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Images capture molecular motion in real time

Caught in the act: Images capture the molecular movements in real time

The researchers photographed the subtle movements of a molecule called N-methyl morpholine when it is excited by UV light. Credit: Brown University / SLAC

The researchers used ultra-high-speed X-ray pulses to make a high-resolution "film" of a molecule subjected to structural motions. The research, published in Nature Chemistry, reveals the dynamics of processes with unprecedented details – capturing the excitation of a single electron in the molecule.

The ability to see molecular motions in real time offers insight into the processes of chemical dynamics unthinkable just a few decades ago, and could potentially help optimize reactions and design new types of chemistry.

"For many years, chemists have learned about the existence of chemical reactions by essentially studying the molecules present before and after a reaction," said Brian Stankus, a recent PhD in philosophy. graduated from Brown University and co-authored the paper. "It was impossible to observe chemistry as it occurs because most of the molecular transformations occur very quickly, but ultra-fast light sources like the one used in this experiment allowed us to measure Molecular movements in real time.This is the first time subtle effects have been seen with such clarity in an organic molecule of this size ".

The work is a collaboration between Brown chemists, scientists from the SLAC National Accelerator Laboratory and theoretical chemists from the University of Edinburgh in the UK. The team was led by Peter Weber, professor of chemistry at Brown.

For this study, the researchers examined the molecular motions that occur when the organic N-methyl morpholine molecule is excited by pulses of ultraviolet light. The X-ray pulses of the SLAC coherent light source (LCLS) were used to take snapshots at different stages of the dynamic response of the molecule.

"We basically hit the molecules with UV light, which triggers the response, then a few fractions of a second later, we take an" image "- we actually capture a scattering pattern – with an X-ray pulse", a Stankus said. "We repeat this again and again, with different intervals between the UV pulse and the X-ray pulse to create a time series."

X-rays diffuse particular patterns depending on the structure of the molecules. These motifs are analyzed and used to reconstruct a shape of the molecule as the molecular movements unfold. This trend analysis was conducted by Haiwang Yong, a graduate student of Brown and co-lead author of the study.

The experiment revealed an extremely subtle reaction in which a single electron is excited, causing a distinct pattern of molecular vibrations. The researchers were able to visualize in detail the electronic excitation and the atomic vibration.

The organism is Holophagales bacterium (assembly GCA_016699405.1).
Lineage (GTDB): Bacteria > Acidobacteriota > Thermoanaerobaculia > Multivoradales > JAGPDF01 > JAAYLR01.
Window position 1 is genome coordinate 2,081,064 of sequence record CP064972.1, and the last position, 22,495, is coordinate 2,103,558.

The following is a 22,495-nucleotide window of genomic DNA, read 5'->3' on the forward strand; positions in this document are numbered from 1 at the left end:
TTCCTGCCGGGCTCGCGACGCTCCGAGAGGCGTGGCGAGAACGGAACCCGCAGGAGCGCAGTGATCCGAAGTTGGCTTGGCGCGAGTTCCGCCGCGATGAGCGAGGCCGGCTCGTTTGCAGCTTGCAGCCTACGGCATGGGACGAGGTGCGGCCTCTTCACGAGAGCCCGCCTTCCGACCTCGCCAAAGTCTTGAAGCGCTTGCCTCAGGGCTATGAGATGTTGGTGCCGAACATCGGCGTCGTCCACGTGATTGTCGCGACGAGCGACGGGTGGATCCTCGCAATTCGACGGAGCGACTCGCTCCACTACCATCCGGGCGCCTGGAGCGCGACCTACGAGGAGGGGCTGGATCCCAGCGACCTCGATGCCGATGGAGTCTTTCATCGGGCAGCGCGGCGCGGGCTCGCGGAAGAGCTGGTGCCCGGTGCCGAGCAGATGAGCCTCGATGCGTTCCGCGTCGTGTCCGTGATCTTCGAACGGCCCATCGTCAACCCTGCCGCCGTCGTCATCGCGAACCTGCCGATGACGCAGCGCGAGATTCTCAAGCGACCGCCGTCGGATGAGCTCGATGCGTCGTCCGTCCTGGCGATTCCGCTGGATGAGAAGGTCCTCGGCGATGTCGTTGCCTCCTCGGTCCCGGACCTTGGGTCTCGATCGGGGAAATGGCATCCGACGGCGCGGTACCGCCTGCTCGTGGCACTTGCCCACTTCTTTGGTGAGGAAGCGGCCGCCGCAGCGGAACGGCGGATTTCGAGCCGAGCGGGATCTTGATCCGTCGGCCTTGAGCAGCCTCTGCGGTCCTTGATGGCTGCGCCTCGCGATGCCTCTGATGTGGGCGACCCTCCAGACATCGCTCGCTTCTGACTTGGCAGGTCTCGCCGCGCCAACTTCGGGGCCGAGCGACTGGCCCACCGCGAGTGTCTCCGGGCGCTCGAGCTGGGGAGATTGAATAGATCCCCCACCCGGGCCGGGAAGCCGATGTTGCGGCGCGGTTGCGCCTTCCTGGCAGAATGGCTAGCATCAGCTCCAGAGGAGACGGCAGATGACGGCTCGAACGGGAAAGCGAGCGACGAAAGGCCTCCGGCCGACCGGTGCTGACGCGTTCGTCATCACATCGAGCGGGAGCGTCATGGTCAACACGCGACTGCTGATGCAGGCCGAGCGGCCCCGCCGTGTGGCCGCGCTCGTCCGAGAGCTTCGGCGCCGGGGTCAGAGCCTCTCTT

"This document is a real milestone because we were able to measure for the first time with great clarity the structure of a molecule in an excited state and with a temporal resolution," said Weber, the corresponding author. of the study.

"Performing these types of measurements almost noiselessly, both in terms of energy and time, is not a trivial matter," said Mike Minitti, senior researcher at SLAC and co-author of the report. ;study. "Over the past seven years, our collaboration has learned a great deal about the best use of the various LCLS diagnostics to accurately measure small X-ray intensity fluctuations and, to a greater extent, to track changes in X-ray intensity. Femtosecond Time Scale and Evolution of Molecules All of this has been the basis for the development of custom data analysis routines that virtually eliminate the annoying and unwanted signals from our data, and these results demonstrate the fidelity we can get. "

The researchers explain that a particularly interesting aspect of the reaction is its consistency. In other words, when groups of these molecules interact with light, their atoms vibrate together.

"If we can use experiments like this to study how exactly light can be used to drive the collective movement of billions of molecules, we can design systems that can be controlled in a consistent way," said Stankus. "In simple terms: if we understand exactly how light directs molecular motions, we can design new systems and control them to achieve useful chemistry."

Watch molecules separate in real time

More information:
Brian Stankus et al., Ultrafast X-ray scattering reveals a vibrational consistency following Rydberg's excitation. Nature Chemistry (2019). DOI: 10.1038 / s41557-019-0291-0

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